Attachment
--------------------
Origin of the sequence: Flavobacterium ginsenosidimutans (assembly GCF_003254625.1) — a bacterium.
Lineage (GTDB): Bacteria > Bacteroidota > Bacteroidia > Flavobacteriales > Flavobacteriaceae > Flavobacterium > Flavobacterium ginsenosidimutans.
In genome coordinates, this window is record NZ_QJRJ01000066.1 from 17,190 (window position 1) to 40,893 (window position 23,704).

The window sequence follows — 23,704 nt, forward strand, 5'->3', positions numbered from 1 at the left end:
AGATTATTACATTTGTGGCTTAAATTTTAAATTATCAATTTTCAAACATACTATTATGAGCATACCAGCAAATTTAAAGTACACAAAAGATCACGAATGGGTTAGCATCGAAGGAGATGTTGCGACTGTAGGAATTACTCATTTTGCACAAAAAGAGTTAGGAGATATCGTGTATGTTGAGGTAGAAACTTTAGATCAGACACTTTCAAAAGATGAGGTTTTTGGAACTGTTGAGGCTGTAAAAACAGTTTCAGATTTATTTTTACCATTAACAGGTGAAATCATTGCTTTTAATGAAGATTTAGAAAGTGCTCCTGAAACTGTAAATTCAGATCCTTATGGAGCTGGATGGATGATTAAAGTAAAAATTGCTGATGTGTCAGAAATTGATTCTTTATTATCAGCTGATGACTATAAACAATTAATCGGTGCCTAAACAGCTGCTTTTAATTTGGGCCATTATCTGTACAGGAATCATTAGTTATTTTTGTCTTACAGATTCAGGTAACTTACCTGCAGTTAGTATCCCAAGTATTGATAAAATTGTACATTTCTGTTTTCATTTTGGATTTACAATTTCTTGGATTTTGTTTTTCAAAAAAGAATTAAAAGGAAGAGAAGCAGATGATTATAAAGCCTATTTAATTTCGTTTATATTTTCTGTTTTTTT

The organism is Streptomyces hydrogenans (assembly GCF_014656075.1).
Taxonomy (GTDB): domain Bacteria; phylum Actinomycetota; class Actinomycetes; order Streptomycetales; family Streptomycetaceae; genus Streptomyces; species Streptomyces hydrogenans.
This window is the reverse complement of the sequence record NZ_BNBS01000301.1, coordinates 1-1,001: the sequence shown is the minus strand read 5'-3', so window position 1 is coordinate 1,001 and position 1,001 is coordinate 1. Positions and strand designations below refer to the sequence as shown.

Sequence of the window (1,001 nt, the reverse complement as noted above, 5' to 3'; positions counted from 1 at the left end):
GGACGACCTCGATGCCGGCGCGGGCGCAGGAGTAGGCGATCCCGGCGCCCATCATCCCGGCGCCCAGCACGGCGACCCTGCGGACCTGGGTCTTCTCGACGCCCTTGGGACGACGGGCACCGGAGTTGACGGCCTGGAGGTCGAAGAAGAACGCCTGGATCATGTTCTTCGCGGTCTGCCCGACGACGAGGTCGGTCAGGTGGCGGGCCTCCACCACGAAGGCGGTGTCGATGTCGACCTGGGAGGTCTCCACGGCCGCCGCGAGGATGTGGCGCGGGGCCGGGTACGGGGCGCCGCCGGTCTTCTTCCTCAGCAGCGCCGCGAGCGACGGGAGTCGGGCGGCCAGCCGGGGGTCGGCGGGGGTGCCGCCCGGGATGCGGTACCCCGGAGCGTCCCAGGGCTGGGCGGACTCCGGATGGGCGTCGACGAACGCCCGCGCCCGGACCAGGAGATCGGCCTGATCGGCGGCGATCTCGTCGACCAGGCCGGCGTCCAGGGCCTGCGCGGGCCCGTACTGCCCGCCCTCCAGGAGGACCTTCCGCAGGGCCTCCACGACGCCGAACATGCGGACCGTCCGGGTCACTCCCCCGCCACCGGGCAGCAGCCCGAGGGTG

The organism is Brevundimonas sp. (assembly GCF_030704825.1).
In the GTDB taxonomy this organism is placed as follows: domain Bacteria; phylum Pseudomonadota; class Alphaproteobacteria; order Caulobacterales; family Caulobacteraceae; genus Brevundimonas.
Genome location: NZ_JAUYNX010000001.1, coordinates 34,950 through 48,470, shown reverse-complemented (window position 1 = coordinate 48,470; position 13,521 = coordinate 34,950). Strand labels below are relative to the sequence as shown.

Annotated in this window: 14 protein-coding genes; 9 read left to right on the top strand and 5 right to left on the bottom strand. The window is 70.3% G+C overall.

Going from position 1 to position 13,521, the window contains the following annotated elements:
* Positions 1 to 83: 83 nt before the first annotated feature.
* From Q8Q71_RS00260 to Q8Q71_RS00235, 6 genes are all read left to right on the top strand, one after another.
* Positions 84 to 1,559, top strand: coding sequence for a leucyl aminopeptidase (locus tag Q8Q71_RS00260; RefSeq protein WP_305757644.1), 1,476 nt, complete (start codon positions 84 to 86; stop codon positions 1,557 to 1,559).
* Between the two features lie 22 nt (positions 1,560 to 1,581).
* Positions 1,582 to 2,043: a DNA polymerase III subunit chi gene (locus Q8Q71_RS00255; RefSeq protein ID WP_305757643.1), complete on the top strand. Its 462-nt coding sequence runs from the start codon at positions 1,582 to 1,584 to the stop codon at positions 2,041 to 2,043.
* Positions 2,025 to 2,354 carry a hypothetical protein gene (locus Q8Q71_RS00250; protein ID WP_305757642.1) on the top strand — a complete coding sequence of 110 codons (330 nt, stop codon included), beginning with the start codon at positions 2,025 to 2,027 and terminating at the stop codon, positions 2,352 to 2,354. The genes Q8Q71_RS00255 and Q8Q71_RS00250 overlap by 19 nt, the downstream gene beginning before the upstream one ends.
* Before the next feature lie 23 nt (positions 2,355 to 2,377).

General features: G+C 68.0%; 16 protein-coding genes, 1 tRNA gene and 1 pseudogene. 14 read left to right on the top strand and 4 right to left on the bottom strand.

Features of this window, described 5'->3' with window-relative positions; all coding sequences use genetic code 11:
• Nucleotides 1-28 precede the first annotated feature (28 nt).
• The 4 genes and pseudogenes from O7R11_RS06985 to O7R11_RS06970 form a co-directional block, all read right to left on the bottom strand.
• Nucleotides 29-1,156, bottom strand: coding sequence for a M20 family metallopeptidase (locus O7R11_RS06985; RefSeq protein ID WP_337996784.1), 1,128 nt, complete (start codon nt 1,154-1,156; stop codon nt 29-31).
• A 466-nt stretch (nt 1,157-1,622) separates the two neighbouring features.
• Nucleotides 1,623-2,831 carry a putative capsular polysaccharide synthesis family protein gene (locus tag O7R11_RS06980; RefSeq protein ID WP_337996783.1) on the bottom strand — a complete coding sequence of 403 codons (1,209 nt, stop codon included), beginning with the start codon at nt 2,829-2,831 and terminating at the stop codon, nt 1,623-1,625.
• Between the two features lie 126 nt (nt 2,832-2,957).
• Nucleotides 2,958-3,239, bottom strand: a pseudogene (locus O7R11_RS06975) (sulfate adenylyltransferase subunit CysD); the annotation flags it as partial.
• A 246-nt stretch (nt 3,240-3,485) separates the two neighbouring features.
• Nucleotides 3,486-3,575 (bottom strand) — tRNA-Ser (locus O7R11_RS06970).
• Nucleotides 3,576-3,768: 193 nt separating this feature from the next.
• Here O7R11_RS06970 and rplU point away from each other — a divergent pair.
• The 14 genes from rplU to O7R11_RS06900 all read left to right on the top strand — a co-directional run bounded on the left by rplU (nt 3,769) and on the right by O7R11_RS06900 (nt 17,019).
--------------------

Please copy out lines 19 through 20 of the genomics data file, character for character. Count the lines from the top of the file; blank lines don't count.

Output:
* Between the two features lie 22 nt (positions 1,560 to 1,581).
* Positions 1,582 to 2,043: a DNA polymerase III subunit chi gene (locus Q8Q71_RS00255; RefSeq protein ID WP_305757643.1), complete on the top strand. Its 462-nt coding sequence runs from the start codon at positions 1,582 to 1,584 to the stop codon at positions 2,041 to 2,043.